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Tuesday, 15 July 2014 18:06

‘The Nance’ funny and painful, historical and modern + Video

‘The Nance’ funny and painful, historical and modern www.screenvision.com/cinema-events/the-nance
Written by Martha K. Baker
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  • Director: Jack O'Brien
  • Dates: July 16 and 20, 2014

“The Nance,” a stage play written by Douglas Carter Beane, presents a gay old time in the homosexual history of the United States. It includes references to well-known reformers such as Fiorello LaGuardia and lesser known hypocrites such as Paul Moss. At the center of the story is Chauncey Miles.
 

Miles is in the show business. He brings down the house of the Lyceum Theater every night during the Depression with his portrayal of a very nellie nance. Miles is schooled in one-liners off-stage (being an actor eating a ham sandwich makes him a cannibal, he says) and double entendres on-stage. He is a Republican who hates FDR and Commies. He supports Mayor LaGuardia, who is trying to clean up Broadway in time for the November elections. Oh, the irony. Miles wields sarcasm to cover his feelings. He has spent his life covering up, lying, pretending — and not just because he is an actor but because he is a gay actor pretending, but not very successfully, to be a straight actor in a stereotype.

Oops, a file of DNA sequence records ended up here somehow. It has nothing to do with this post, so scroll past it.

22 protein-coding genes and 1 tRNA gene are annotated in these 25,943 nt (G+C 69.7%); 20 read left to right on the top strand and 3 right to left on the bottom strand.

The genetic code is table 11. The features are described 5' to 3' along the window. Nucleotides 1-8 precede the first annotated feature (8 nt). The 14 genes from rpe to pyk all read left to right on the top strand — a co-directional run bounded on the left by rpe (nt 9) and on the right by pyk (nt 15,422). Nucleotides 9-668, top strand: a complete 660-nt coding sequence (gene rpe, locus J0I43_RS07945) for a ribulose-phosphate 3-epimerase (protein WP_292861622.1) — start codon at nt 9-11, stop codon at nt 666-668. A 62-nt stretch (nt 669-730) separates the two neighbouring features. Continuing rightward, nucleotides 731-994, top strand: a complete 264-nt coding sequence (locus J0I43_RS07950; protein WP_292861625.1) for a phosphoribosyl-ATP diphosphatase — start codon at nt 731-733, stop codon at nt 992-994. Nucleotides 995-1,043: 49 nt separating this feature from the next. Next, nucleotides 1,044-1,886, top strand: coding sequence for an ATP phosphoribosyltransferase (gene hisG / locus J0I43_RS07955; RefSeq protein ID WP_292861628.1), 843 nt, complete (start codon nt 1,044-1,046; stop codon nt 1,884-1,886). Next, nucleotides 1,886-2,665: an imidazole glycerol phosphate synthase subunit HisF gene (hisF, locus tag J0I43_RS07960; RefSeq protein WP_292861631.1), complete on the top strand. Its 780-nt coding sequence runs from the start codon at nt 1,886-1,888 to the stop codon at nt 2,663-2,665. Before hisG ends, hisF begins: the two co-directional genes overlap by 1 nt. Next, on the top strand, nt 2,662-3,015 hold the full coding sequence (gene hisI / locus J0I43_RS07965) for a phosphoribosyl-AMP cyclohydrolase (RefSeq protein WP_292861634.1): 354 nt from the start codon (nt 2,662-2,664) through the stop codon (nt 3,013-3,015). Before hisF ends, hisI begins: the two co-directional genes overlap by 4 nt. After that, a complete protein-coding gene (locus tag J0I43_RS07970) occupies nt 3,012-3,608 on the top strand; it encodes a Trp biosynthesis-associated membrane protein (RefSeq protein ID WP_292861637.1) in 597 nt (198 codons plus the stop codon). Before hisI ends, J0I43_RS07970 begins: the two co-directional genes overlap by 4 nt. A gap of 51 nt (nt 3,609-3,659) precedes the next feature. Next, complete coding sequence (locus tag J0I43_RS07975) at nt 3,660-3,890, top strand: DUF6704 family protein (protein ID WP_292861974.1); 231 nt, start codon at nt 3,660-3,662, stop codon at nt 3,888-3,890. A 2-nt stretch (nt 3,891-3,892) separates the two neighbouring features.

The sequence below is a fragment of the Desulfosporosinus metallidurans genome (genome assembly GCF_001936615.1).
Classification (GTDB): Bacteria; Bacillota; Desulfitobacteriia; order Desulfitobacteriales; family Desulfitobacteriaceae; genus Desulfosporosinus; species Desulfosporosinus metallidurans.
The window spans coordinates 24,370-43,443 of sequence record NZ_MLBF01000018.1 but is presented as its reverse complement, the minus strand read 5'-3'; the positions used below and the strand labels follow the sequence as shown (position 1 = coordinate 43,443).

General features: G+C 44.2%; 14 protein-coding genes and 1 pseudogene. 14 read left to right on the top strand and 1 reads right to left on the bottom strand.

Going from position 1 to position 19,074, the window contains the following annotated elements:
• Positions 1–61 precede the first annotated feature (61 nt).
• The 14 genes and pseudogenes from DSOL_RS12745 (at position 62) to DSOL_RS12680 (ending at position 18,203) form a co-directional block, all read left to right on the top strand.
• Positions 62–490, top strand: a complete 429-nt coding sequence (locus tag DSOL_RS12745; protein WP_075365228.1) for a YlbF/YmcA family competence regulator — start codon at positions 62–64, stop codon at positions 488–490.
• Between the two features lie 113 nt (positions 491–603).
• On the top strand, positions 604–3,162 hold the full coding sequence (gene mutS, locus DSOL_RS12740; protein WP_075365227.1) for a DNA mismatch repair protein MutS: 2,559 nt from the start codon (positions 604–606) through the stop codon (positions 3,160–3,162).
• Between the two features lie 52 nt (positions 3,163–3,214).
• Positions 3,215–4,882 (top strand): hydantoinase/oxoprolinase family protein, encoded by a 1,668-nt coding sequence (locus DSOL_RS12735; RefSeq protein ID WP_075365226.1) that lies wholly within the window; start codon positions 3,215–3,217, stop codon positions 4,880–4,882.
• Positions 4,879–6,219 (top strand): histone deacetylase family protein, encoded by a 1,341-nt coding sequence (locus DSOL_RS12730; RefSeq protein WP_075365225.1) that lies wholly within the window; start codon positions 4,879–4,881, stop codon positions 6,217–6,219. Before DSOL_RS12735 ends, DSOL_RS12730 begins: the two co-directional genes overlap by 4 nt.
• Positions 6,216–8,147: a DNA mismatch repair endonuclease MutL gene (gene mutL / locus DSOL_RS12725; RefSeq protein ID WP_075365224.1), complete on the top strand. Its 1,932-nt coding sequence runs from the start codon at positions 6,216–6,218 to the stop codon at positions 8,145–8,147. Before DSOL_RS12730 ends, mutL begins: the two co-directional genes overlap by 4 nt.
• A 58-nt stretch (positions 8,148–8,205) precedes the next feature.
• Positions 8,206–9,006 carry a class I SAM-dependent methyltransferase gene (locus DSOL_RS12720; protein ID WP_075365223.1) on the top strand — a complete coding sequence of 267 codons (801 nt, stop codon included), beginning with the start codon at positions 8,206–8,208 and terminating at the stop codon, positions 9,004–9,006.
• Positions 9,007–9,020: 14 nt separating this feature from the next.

Into his world comes a sweet man named Ned. They meet in Act One at Horn & Hardart, notorious for hook-ups essay writing of the boy variety. Chauncey sits reading Variety, hoping for just what Ned offers, a handsome young man looking for a night of love. But what Ned offers is a life of love, and Chauncey isn’t sure he can handle happiness.

The nance is played by award-winning actor Nathan Lane as if he’s channeling his brothers from burlesque. The nance on stage often breaks through the fourth wall to wink at the laughers in the front row, but as Chauncey Miles, Lane remains steady and sad. Lane, seen also in “Modern Family,” is ably supported by Johnny Orsini as the handsome, naive Ned, and by Lewis J. Stadlen as the impresario. The girls are played by Jenni Barber, Andrea Burns, and Cady Huffman — although their words are sometimes lost within their nasal, Brooklyn accents. The play works so well on John Lee Beatty’s revolving stage, now a basement apartment and now a proscenium stage or an automat or a courtroom.

Beane’s script nods to history with references to the Thirties but does not have to work hard to make the story modern in its references to discrimination and terrorizing by hypocrites in government. Jack O’Brien’s direction is fluid with the company moving at appropriate pacing.

Getting to see “The Nance” without going to Lincoln Cener Theater in New York City is a welcome offering of a filmed stage play. The film plays at the Tivoli Theatre in the Loop on Wed. night July 16 at 7 p.m. and on Sunday July 20 at noon. 

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